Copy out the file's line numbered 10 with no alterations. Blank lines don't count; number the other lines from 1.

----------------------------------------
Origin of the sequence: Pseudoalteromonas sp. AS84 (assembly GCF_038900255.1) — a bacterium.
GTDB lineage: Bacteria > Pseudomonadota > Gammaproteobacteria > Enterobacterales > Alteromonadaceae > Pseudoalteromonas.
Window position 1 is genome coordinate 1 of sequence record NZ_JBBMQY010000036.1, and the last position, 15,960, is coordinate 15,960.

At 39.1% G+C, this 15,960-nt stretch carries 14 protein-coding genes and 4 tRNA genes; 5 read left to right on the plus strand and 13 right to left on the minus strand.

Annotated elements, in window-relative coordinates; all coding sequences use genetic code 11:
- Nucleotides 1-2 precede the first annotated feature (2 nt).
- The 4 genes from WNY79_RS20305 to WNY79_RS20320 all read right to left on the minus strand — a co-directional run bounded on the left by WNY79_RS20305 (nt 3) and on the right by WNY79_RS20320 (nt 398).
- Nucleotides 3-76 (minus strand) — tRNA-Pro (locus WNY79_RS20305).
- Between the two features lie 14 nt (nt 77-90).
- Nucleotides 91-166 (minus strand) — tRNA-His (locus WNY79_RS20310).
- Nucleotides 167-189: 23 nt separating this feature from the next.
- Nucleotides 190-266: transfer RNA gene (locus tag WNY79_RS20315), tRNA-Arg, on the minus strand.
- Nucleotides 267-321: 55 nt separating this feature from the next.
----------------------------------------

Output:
- Nucleotides 91-166 (minus strand) — tRNA-His (locus WNY79_RS20310).